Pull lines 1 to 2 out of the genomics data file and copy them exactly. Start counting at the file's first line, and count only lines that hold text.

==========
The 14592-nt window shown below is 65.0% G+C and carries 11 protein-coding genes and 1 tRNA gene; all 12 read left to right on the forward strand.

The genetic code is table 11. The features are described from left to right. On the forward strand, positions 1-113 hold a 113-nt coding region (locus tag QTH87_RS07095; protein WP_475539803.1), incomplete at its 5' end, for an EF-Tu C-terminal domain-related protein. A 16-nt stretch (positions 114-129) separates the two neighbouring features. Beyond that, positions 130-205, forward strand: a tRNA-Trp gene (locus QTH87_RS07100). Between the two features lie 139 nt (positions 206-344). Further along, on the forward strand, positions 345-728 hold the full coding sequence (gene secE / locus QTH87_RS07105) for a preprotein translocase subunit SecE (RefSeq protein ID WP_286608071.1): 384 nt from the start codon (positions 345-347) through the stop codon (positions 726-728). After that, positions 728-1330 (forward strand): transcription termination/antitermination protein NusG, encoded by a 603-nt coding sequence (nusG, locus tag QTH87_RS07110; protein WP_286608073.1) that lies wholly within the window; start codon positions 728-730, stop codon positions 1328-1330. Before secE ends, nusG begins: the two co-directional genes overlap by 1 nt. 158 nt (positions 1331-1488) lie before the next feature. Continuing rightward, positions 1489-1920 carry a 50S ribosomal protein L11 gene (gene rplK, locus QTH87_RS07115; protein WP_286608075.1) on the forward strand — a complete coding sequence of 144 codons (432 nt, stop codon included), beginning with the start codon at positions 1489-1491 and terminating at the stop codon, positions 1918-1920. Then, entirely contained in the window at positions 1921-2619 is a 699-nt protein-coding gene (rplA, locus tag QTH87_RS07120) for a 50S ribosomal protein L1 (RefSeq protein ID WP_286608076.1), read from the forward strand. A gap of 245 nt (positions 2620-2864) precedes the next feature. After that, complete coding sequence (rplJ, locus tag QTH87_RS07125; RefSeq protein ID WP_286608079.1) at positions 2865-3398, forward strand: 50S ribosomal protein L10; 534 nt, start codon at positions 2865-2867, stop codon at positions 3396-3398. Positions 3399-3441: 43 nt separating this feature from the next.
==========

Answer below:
The 14592-nt window shown below is 65.0% G+C and carries 11 protein-coding genes and 1 tRNA gene; all 12 read left to right on the forward strand.

The genetic code is table 11. The features are described from left to right. On the forward strand, positions 1-113 hold a 113-nt coding region (locus tag QTH87_RS07095; protein WP_475539803.1), incomplete at its 5' end, for an EF-Tu C-terminal domain-related protein. A 16-nt stretch (positions 114-129) separates the two neighbouring features. Beyond that, positions 130-205, forward strand: a tRNA-Trp gene (locus QTH87_RS07100). Between the two features lie 139 nt (positions 206-344). Further along, on the forward strand, positions 345-728 hold the full coding sequence (gene secE / locus QTH87_RS07105) for a preprotein translocase subunit SecE (RefSeq protein ID WP_286608071.1): 384 nt from the start codon (positions 345-347) through the stop codon (positions 726-728). After that, positions 728-1330 (forward strand): transcription termination/antitermination protein NusG, encoded by a 603-nt coding sequence (nusG, locus tag QTH87_RS07110; protein WP_286608073.1) that lies wholly within the window; start codon positions 728-730, stop codon positions 1328-1330. Before secE ends, nusG begins: the two co-directional genes overlap by 1 nt. 158 nt (positions 1331-1488) lie before the next feature. Continuing rightward, positions 1489-1920 carry a 50S ribosomal protein L11 gene (gene rplK, locus QTH87_RS07115; protein WP_286608075.1) on the forward strand — a complete coding sequence of 144 codons (432 nt, stop codon included), beginning with the start codon at positions 1489-1491 and terminating at the stop codon, positions 1918-1920. Then, entirely contained in the window at positions 1921-2619 is a 699-nt protein-coding gene (rplA, locus tag QTH87_RS07120) for a 50S ribosomal protein L1 (RefSeq protein ID WP_286608076.1), read from the forward strand. A gap of 245 nt (positions 2620-2864) precedes the next feature. After that, complete coding sequence (rplJ, locus tag QTH87_RS07125; RefSeq protein ID WP_286608079.1) at positions 2865-3398, forward strand: 50S ribosomal protein L10; 534 nt, start codon at positions 2865-2867, stop codon at positions 3396-3398. Positions 3399-3441: 43 nt separating this feature from the next.